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"As Usual, It Is Always Someone Else's Fault, Never His"; Bombay HC Dismisses Petition By US National Who Violated Visa Conditions

nitish kashyap
12 Sep 2019 2:15 PM GMT
"As Usual, It Is Always Someone Else
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Joshua Sadagursky, 29-year-old resident of Massachusetts, USA filed a writ petition before the Bombay High Court seeking a writ of certiorari to quash and set aside a notice issued to him by the Bureau of Immigration wherein, he was declared an "inadmissible passenger" and asked to go back to the United States.

Sadagursky's contention was that he had a five-year multiple-entry business visa issued in the United States by the Indian Consulate, therefore, he was entitled to enter the country and could not have be stopped.

"The submission is entirely without merit. It needs only to be stated to be rejected. It is without logic, for it necessarily means that all immigration protocols and authorities are redundant and are denuded of all powers except to check whether the inbound passenger holds a visa. That is contrary to law, as we shall shortly see"- the division bench of Justice SC Dharmadhikari and Justice GS Patel noted at the very outset, calling the petition "less than candid in the case it presents."

The petitioner also sought reimbursement of an amount of US$ 2,000 for expenses regarding his return fight to the United States, which he had to take after not being cleared by immigration.

Case Background

According to the petition, Sadagursky is a 'former employee' of a US-based non-profit organization called 'Global Citizen Year' which provides fellowship programmes to the university-bound students coming to India from overseas partnering with an Indian NGO called Teach for India.

The petitioner was issued a US passport on December 13, 2016 valid for 10 years until December 12, 2026. He first visited India in early-September 2012, a good five years earlier on a tourist visa. He returned later in 2013 and stayed on a student visa. For 2012-2013 he overstayed by 62 days. Thereafter, Sadagursky travelled to India multiple times for the next four years and between 2017-18, he again overstayed for a period of 25 days.

In March 2018, the petitioner applied for extension of his business visa at the FRRO, Hyderabad after overstaying the permissible period in accordance with his visa conditions. In May, FRRO denied his request for extension and gave him an exit permit.

Then, the petitioner claims that a five-year multiple-entry visa was issued to him 'due to his noteworthy contribution in India'. When Sadagursky arrived on May 21, 2018 at Mumbai International Airport, he was refused entry by immigration officials and sent back.

Submissions and Judgement

Court noted-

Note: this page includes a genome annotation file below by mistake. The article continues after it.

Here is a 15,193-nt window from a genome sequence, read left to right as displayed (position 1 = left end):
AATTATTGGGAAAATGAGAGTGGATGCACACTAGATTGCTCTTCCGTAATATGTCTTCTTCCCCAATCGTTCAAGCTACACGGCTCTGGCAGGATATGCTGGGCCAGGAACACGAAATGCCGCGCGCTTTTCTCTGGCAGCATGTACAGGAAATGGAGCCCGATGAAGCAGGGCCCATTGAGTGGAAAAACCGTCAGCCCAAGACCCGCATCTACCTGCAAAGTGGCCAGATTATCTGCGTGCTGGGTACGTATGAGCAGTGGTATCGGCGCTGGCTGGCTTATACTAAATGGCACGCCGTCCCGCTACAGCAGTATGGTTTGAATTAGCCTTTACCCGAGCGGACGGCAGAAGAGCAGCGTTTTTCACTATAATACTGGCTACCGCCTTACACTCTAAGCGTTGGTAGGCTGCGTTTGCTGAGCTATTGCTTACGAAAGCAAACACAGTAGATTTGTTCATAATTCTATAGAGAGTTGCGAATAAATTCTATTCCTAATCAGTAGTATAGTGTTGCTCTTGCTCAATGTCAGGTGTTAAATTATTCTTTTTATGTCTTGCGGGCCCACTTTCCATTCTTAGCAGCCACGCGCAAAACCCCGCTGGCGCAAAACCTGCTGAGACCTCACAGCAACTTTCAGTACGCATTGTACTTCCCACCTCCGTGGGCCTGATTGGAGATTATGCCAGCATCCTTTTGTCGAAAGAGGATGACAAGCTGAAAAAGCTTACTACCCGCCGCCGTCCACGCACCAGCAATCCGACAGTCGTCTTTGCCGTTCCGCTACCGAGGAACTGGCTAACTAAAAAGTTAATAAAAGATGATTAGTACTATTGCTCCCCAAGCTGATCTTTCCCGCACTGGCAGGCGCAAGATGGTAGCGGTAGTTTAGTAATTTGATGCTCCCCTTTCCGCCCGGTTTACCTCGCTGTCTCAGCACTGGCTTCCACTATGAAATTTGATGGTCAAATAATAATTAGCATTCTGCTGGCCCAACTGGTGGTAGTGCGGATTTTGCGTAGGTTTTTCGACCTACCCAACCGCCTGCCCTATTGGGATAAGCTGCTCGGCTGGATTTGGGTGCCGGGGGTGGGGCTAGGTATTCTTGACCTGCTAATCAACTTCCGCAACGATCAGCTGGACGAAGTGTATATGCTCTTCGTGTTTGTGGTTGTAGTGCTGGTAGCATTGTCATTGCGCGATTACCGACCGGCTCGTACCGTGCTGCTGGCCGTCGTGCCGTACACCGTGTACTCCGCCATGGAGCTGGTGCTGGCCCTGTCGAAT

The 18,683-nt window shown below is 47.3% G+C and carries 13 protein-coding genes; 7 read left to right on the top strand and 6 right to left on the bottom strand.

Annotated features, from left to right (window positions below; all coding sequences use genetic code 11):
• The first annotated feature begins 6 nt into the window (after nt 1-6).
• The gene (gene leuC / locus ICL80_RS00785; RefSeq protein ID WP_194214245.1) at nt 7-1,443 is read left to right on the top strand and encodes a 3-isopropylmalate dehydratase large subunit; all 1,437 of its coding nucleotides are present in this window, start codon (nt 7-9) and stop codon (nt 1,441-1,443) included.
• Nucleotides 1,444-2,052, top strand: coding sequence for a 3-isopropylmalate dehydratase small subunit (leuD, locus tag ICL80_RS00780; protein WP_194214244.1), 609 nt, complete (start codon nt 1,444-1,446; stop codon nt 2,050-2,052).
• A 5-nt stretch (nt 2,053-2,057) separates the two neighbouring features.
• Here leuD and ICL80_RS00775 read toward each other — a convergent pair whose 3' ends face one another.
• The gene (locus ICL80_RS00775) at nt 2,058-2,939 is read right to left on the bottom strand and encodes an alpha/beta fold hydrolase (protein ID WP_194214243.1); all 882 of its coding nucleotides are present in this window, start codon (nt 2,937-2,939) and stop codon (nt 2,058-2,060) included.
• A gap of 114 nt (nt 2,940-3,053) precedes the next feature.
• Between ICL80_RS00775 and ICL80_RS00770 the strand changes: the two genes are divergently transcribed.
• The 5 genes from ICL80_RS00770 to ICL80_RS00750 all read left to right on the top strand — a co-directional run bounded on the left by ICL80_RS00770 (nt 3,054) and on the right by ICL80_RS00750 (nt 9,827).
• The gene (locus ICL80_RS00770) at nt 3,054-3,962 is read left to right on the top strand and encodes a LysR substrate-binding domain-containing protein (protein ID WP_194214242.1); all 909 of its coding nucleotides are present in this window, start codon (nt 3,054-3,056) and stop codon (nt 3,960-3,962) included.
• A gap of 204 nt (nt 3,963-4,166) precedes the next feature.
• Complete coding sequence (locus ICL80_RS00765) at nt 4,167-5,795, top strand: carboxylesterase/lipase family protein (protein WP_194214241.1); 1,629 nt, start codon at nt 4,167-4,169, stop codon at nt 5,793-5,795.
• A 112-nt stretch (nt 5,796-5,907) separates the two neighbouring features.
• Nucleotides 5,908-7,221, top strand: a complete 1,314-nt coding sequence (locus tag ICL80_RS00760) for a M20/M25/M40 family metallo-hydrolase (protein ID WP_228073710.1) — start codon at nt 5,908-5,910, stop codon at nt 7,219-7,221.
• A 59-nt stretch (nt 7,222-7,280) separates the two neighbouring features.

"Of this so-called reason for issuing him a visa we have no evidence whatsoever. There is nothing to show that the five-year multiple-entry visa of 16th May 2018 was given to Sadagursky 'in recognition' of any of his activities or work that he did in India. It seems to us to be entirely a self-serving figment of Sadagursky's imagination."

Sadagursky filed a rejoinder accepting the fact that he overstayed previously and argued that he applied for an extension of his business visa with the FRRO in Hyderabad in March 2018, but the authorities took almost two months to process this request.

"Therefore, as usual, it always someone else's fault, never his. The submission is untenable. There is no requirement in law that an extension must be granted."

Dr.Birendra Saraf appeared on behalf of the petitioner and submitted that his client's expulsion was illegal and in violation of several international conventions and treaties. Referring to the United Nations International Covenant on Civil and Political Rights and Dr.Saraf invoked Article 13 of the United Nations Covenant.

This Article states that an alien lawfully in the territory of the State party may be expelled only in pursuance of a decision reached in accordance with law and shall ordinarily be allowed to submit reasons against his expulsion and to have his case reviewed and represented before a Competent Authority.

Court rejected this argument and observed-

"The submission is misconceived and misdirected. Sadagursky was never lawfully in the territory of India when he was required to return to the United States on his arrival on 21st May 2018. He had already left the country on 12th May 2018, and was now attempting to re-enter. He was therefore not expelled, which implies the ejectment from Indian territory of someone already within its borders. He was denied entry into the country. Article 13 has no application whatsoever."

Apart from the overstay, Justice Patel noted that Sadagursky was clearly Teach for India which was in clear violation of conditions of his 'business visa'.

Thus, dismissing the petition, Court said-

"For some reason that we are unable to understand, Sadagursky seems to be oblivious to the fact that at the time of the impugned notice he was not legally in India at all. He had not crossed the immigration borders. Although he had a visa, as we have noted, this did not give him unrestricted right to enter India. The civil authorities at the Airport always had the right to refuse him entry.

Far from being an innocent victim, we see a person who has repeatedly entered India, yet kept from the petition all details of his past visits; has more than once violated the terms of his visa, and not disclosed these in his petition; and his violations include not only overstaying the maximum permissible period, but also in engaging in activities that were clearly forbidden. We are unable to appreciate how this petitioner can, in these circumstances and these facts invoke any rights at all let alone any fundamental rights."

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